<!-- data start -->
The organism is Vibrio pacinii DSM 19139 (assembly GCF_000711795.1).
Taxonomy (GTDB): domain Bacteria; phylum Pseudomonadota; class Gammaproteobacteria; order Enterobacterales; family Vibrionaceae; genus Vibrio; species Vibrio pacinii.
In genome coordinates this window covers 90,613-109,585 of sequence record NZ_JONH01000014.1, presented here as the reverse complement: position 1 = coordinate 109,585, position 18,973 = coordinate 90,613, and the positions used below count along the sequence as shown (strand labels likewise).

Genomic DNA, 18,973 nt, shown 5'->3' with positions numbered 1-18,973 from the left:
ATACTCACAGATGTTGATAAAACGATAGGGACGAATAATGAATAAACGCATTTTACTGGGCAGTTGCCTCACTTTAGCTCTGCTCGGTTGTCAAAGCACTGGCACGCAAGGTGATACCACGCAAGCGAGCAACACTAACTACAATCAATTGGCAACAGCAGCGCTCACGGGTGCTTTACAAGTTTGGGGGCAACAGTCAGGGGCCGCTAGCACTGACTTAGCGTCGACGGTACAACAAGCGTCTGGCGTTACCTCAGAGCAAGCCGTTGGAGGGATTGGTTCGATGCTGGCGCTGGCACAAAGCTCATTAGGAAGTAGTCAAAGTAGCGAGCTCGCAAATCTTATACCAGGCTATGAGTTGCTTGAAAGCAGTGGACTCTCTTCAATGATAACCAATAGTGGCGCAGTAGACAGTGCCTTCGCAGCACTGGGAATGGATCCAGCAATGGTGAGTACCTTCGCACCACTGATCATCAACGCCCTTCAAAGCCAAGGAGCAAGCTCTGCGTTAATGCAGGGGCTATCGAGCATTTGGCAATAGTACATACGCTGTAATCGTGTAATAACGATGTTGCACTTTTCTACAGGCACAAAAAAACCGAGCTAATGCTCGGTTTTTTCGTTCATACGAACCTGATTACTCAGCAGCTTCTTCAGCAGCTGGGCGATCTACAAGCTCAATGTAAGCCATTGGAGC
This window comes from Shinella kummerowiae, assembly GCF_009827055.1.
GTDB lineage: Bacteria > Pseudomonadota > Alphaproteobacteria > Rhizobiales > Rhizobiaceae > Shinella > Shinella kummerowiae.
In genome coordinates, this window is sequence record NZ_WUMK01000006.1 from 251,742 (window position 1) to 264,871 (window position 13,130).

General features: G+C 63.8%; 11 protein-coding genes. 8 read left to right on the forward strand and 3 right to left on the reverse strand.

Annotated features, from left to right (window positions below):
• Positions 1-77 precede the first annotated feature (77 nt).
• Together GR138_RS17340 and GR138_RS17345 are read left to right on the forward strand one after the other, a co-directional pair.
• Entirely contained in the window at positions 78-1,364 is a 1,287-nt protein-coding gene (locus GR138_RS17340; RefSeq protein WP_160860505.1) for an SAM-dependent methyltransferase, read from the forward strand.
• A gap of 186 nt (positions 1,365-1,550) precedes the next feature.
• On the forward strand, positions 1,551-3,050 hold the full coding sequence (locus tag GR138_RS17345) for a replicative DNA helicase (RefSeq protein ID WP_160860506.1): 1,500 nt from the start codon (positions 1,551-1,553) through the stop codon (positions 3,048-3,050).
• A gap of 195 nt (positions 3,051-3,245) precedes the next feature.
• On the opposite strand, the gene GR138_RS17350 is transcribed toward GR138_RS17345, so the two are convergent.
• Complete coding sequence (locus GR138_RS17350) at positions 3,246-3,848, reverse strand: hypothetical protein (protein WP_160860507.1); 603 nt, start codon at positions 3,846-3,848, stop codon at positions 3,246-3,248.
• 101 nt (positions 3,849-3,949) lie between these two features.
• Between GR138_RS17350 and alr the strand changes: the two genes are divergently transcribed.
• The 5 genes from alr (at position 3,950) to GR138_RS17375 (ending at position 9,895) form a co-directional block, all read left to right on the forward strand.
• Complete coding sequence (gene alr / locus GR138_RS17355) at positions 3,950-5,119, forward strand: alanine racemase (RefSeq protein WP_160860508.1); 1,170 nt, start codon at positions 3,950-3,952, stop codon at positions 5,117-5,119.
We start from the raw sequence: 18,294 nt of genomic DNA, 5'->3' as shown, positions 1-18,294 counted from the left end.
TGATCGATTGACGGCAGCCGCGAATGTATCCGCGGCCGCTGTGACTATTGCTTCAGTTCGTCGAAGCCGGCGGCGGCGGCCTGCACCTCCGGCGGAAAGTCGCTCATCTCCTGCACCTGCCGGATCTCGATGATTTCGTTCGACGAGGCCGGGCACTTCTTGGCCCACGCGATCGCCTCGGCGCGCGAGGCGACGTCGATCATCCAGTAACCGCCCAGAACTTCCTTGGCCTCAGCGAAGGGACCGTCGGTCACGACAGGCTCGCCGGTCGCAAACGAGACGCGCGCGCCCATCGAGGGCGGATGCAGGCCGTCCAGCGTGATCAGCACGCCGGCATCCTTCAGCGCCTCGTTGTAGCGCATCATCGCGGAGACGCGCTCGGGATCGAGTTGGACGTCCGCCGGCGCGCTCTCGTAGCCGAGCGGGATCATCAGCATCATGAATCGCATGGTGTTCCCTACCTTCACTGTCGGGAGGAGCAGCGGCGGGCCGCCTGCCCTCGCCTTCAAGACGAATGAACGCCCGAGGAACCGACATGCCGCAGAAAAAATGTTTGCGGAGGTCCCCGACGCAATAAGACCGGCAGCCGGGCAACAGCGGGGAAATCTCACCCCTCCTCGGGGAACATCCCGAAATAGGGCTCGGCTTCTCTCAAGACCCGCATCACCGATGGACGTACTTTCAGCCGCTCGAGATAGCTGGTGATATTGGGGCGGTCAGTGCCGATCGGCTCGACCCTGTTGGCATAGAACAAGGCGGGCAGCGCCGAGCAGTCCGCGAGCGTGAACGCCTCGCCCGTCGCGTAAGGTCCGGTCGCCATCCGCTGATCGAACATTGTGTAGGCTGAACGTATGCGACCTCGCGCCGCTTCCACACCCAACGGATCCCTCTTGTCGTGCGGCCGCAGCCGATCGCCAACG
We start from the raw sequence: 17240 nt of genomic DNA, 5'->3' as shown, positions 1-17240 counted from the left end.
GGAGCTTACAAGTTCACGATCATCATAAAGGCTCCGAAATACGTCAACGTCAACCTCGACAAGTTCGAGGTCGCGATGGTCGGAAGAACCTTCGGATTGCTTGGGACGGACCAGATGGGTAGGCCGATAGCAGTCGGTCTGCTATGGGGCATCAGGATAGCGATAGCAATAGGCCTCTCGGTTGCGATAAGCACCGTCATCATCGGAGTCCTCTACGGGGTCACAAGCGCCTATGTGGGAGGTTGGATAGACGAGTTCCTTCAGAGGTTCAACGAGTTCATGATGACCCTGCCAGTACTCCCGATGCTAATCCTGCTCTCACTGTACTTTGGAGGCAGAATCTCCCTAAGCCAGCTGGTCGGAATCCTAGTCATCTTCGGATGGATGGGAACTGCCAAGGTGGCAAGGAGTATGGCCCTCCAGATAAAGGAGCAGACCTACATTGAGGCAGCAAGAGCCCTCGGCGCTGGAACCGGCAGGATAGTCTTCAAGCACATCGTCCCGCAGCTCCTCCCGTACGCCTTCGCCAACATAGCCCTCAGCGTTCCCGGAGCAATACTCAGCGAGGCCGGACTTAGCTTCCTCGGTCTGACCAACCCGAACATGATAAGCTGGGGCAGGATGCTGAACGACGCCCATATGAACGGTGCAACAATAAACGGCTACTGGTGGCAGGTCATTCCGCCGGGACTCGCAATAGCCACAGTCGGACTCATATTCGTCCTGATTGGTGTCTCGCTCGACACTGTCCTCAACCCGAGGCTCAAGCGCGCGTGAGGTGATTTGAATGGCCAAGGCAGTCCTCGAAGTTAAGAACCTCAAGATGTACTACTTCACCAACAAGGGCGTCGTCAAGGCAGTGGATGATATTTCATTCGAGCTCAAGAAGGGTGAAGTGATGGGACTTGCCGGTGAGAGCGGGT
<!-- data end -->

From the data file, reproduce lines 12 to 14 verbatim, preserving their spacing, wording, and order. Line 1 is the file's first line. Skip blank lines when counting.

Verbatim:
• Together GR138_RS17340 and GR138_RS17345 are read left to right on the forward strand one after the other, a co-directional pair.
• Entirely contained in the window at positions 78-1,364 is a 1,287-nt protein-coding gene (locus GR138_RS17340; RefSeq protein WP_160860505.1) for an SAM-dependent methyltransferase, read from the forward strand.
• A gap of 186 nt (positions 1,365-1,550) precedes the next feature.